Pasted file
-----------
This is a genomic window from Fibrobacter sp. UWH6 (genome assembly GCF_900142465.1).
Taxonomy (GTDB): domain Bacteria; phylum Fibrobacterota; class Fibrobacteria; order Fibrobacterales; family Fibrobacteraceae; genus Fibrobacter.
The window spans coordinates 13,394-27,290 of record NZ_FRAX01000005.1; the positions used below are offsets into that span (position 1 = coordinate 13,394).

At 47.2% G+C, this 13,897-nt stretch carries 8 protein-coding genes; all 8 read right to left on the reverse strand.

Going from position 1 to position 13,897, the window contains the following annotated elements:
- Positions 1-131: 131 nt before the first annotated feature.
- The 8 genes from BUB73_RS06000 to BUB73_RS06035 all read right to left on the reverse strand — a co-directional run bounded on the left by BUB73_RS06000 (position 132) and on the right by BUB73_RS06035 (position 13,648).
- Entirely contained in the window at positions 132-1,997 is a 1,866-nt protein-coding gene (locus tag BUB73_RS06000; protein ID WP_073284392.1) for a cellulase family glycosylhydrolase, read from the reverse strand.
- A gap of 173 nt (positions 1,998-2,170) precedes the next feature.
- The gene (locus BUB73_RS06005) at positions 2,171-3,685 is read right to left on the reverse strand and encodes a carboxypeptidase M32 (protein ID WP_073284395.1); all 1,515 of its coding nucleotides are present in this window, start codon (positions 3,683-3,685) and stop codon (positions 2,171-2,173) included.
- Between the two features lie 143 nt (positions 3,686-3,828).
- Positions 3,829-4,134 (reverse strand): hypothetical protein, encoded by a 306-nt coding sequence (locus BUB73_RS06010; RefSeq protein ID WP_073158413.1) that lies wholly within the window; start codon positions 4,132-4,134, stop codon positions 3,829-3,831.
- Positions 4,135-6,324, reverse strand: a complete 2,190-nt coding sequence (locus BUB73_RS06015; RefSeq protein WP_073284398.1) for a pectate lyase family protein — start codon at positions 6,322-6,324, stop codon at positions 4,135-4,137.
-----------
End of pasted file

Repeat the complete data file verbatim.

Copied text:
This is a genomic window from Fibrobacter sp. UWH6 (genome assembly GCF_900142465.1).
Taxonomy (GTDB): domain Bacteria; phylum Fibrobacterota; class Fibrobacteria; order Fibrobacterales; family Fibrobacteraceae; genus Fibrobacter.
The window spans coordinates 13,394-27,290 of record NZ_FRAX01000005.1; the positions used below are offsets into that span (position 1 = coordinate 13,394).

At 47.2% G+C, this 13,897-nt stretch carries 8 protein-coding genes; all 8 read right to left on the reverse strand.

Going from position 1 to position 13,897, the window contains the following annotated elements:
- Positions 1-131: 131 nt before the first annotated feature.
- The 8 genes from BUB73_RS06000 to BUB73_RS06035 all read right to left on the reverse strand — a co-directional run bounded on the left by BUB73_RS06000 (position 132) and on the right by BUB73_RS06035 (position 13,648).
- Entirely contained in the window at positions 132-1,997 is a 1,866-nt protein-coding gene (locus tag BUB73_RS06000; protein ID WP_073284392.1) for a cellulase family glycosylhydrolase, read from the reverse strand.
- A gap of 173 nt (positions 1,998-2,170) precedes the next feature.
- The gene (locus BUB73_RS06005) at positions 2,171-3,685 is read right to left on the reverse strand and encodes a carboxypeptidase M32 (protein ID WP_073284395.1); all 1,515 of its coding nucleotides are present in this window, start codon (positions 3,683-3,685) and stop codon (positions 2,171-2,173) included.
- Between the two features lie 143 nt (positions 3,686-3,828).
- Positions 3,829-4,134 (reverse strand): hypothetical protein, encoded by a 306-nt coding sequence (locus BUB73_RS06010; RefSeq protein ID WP_073158413.1) that lies wholly within the window; start codon positions 4,132-4,134, stop codon positions 3,829-3,831.
- Positions 4,135-6,324, reverse strand: a complete 2,190-nt coding sequence (locus BUB73_RS06015; RefSeq protein WP_073284398.1) for a pectate lyase family protein — start codon at positions 6,322-6,324, stop codon at positions 4,135-4,137.